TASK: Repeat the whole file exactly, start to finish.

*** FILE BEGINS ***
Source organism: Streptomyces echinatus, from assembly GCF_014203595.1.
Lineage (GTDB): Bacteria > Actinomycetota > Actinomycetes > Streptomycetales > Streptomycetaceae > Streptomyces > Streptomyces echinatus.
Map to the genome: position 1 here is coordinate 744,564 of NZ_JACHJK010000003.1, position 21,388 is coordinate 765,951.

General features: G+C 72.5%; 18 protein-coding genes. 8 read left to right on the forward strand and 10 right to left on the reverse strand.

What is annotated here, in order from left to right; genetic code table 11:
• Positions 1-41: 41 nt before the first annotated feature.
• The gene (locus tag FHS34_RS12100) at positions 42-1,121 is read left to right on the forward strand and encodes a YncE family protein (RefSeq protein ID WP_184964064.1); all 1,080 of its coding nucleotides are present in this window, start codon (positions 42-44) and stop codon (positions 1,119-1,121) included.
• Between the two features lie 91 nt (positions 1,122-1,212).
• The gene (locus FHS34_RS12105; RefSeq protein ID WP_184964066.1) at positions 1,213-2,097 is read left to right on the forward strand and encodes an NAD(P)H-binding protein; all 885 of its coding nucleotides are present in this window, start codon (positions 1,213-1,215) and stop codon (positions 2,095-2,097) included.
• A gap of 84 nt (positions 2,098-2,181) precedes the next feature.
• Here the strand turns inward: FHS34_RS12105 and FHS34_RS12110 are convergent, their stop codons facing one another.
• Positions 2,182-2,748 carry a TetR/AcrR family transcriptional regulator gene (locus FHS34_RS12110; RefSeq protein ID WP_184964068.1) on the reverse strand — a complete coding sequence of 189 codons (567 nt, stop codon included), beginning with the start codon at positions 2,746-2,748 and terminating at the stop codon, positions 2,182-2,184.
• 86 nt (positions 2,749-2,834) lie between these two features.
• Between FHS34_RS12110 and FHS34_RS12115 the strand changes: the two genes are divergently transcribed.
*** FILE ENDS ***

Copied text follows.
Source organism: Streptomyces echinatus, from assembly GCF_014203595.1.
Lineage (GTDB): Bacteria > Actinomycetota > Actinomycetes > Streptomycetales > Streptomycetaceae > Streptomyces > Streptomyces echinatus.
Map to the genome: position 1 here is coordinate 744,564 of NZ_JACHJK010000003.1, position 21,388 is coordinate 765,951.

General features: G+C 72.5%; 18 protein-coding genes. 8 read left to right on the forward strand and 10 right to left on the reverse strand.

What is annotated here, in order from left to right; genetic code table 11:
• Positions 1-41: 41 nt before the first annotated feature.
• The gene (locus tag FHS34_RS12100) at positions 42-1,121 is read left to right on the forward strand and encodes a YncE family protein (RefSeq protein ID WP_184964064.1); all 1,080 of its coding nucleotides are present in this window, start codon (positions 42-44) and stop codon (positions 1,119-1,121) included.
• Between the two features lie 91 nt (positions 1,122-1,212).
• The gene (locus FHS34_RS12105; RefSeq protein ID WP_184964066.1) at positions 1,213-2,097 is read left to right on the forward strand and encodes an NAD(P)H-binding protein; all 885 of its coding nucleotides are present in this window, start codon (positions 1,213-1,215) and stop codon (positions 2,095-2,097) included.
• A gap of 84 nt (positions 2,098-2,181) precedes the next feature.
• Here the strand turns inward: FHS34_RS12105 and FHS34_RS12110 are convergent, their stop codons facing one another.
• Positions 2,182-2,748 carry a TetR/AcrR family transcriptional regulator gene (locus FHS34_RS12110; RefSeq protein ID WP_184964068.1) on the reverse strand — a complete coding sequence of 189 codons (567 nt, stop codon included), beginning with the start codon at positions 2,746-2,748 and terminating at the stop codon, positions 2,182-2,184.
• 86 nt (positions 2,749-2,834) lie between these two features.
• Between FHS34_RS12110 and FHS34_RS12115 the strand changes: the two genes are divergently transcribed.